Nicaragua Surf Guide - Renting Cars
Renting Cars in Nicaragua

When the Nicaragua surf travel boom started growing in
earnest a few years back, around 2005, you could get
great rental vehicles in great shape at a reasonable
price. The cars were nearly new. Now, these vehicles are
all beaten up, so you get what you pay for.

The Good and Bad

Avis is probably your best, but highest priced option.
Their cars are still better than others and the service is
more professional. Budget is good, too. Both have
multiple offices.

Don't believe that because you reserve online from the
main site of any particular rental car company that you
are getting the service or guarantee from the top. They all
rent through local franchises, so it's up to the locals.

An example of that dynamic at work is National. If you rent a Toyota Hilux online, the first thing the guy at
the counter will tell you that they don't rent Hilux's from National (or Alamo, as they're the same). The
bottom line is that it's still Central America, so buyer beware.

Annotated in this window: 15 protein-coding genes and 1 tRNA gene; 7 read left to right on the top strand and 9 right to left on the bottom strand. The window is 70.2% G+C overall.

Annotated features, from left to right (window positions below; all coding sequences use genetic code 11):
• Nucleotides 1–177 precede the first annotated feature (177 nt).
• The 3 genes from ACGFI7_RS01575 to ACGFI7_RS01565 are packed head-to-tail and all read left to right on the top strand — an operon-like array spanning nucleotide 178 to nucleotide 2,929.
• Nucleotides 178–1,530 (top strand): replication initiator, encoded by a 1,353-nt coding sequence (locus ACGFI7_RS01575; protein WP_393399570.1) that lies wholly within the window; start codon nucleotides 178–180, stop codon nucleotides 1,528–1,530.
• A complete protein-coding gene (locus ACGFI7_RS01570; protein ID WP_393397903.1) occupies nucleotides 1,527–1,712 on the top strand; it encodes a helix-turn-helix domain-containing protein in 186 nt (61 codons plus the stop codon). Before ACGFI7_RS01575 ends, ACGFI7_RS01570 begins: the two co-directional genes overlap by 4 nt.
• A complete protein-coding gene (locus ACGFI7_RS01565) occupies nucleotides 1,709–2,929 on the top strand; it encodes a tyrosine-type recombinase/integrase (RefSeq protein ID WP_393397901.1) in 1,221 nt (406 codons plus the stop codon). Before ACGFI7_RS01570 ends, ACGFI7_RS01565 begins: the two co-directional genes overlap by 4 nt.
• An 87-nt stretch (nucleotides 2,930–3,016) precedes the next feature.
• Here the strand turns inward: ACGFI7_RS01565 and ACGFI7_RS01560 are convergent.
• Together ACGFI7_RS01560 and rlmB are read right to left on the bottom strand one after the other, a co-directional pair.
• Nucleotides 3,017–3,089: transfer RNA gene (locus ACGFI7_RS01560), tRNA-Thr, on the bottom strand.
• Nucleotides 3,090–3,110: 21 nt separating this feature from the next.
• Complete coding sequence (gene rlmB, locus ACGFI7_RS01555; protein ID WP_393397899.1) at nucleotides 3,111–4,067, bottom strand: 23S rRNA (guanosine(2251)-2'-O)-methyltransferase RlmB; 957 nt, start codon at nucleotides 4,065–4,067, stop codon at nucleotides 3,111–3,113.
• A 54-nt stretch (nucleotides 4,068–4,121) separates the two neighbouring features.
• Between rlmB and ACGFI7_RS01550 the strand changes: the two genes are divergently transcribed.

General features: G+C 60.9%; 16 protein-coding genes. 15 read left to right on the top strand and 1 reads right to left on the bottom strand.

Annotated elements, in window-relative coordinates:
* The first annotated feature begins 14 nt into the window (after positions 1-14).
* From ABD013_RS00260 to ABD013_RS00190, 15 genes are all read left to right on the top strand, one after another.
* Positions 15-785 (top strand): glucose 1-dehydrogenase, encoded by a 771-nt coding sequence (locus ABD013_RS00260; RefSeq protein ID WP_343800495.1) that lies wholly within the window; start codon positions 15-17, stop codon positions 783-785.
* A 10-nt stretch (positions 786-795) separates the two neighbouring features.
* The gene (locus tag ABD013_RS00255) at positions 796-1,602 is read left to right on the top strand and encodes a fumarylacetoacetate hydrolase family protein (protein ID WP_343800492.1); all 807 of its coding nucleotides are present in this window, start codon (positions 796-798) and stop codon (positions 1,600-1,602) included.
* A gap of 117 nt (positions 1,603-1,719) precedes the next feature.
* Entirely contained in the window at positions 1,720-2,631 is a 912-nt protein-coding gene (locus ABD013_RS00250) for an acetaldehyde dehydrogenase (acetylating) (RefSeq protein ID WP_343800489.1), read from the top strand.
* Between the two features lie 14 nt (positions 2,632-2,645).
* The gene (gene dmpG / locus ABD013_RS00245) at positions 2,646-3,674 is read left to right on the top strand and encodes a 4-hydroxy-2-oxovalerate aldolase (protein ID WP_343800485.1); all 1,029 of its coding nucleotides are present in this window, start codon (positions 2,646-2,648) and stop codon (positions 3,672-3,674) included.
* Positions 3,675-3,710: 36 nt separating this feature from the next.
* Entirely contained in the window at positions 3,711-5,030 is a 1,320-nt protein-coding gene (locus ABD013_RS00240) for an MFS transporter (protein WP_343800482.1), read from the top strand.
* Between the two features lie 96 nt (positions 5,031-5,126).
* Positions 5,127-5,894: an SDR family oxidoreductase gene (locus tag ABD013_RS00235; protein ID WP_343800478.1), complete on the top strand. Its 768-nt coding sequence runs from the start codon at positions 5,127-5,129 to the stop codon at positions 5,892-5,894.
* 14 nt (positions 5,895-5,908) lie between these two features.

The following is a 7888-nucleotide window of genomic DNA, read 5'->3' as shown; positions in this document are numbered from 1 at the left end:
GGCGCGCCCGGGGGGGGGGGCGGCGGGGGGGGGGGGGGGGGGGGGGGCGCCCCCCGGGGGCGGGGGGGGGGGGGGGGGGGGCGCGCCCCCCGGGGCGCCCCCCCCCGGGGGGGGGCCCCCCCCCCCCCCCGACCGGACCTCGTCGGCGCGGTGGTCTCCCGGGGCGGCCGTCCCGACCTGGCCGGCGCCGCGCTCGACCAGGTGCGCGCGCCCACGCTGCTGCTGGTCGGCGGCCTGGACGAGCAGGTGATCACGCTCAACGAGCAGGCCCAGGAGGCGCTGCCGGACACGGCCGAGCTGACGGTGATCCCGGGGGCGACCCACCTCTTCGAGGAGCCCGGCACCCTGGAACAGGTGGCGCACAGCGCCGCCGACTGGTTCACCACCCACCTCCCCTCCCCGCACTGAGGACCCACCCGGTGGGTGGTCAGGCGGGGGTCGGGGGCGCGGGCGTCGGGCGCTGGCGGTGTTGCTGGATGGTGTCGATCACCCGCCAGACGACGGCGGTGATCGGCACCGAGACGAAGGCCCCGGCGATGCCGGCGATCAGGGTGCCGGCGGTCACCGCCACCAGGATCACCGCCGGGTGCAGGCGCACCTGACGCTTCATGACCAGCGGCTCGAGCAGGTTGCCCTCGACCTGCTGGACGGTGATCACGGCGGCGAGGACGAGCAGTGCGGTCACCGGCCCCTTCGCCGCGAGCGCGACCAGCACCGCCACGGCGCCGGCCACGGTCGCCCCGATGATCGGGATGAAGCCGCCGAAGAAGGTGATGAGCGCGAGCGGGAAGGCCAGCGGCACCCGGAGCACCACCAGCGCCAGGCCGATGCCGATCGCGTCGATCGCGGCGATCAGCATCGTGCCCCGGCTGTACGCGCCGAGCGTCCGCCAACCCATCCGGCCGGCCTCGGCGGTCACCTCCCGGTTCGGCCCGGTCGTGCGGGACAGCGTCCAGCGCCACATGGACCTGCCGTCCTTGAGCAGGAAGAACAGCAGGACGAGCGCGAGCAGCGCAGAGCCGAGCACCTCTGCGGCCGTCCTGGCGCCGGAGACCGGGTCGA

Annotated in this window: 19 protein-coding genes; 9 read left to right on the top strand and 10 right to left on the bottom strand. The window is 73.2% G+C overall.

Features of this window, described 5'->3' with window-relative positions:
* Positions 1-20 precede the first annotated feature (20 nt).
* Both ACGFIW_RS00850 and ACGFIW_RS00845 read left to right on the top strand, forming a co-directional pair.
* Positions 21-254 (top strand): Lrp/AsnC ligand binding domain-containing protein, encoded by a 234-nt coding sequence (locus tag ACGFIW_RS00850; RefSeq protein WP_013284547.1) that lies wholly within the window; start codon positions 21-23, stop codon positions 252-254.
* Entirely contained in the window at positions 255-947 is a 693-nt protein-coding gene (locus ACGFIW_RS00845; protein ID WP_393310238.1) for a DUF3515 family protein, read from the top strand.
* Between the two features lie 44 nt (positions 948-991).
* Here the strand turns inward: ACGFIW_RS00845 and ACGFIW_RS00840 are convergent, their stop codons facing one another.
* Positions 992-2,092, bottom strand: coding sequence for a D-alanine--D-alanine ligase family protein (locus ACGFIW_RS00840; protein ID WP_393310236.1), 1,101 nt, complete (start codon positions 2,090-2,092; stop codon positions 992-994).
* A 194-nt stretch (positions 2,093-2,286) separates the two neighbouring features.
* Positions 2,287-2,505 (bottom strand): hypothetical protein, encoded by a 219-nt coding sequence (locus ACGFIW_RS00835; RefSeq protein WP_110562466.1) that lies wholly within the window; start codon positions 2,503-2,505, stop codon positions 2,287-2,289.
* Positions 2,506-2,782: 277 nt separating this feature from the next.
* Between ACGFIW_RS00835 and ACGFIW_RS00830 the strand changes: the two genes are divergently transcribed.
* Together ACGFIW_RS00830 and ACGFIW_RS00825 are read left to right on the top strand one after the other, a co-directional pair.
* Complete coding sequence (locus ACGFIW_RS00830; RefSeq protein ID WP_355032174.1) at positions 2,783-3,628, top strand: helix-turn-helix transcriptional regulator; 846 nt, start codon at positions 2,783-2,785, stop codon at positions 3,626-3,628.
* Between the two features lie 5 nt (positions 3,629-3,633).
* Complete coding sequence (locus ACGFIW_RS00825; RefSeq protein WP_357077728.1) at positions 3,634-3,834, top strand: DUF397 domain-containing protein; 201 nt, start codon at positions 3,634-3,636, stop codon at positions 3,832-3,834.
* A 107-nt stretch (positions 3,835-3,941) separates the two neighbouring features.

You're not going to Costa Rica

Seems like a good idea to slip over the border to Costa Rica for a quick Witches Rock surf, or even an
extended trip down the coast for a few days. Not an option. The rental car companies don't let you take
your car over the border.
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Here's what a Nicaragua traffic signal looks like. This is a bright one.
Driving In Nicaragua

Driving in Nicaragua is much like any other Central American country, except the drivers are worse and
the traffic cops greedier. They'll pull you over for anything, and then some, just to get you to pay your ticket
on the spot. Figuring out their rules can be frustrating, like the correct way to negotiate a traffic circle or
when you can change lanes after making a turn. Traffic signals are rare, so it's easy to run right past
them. The photo above shows you what to look for.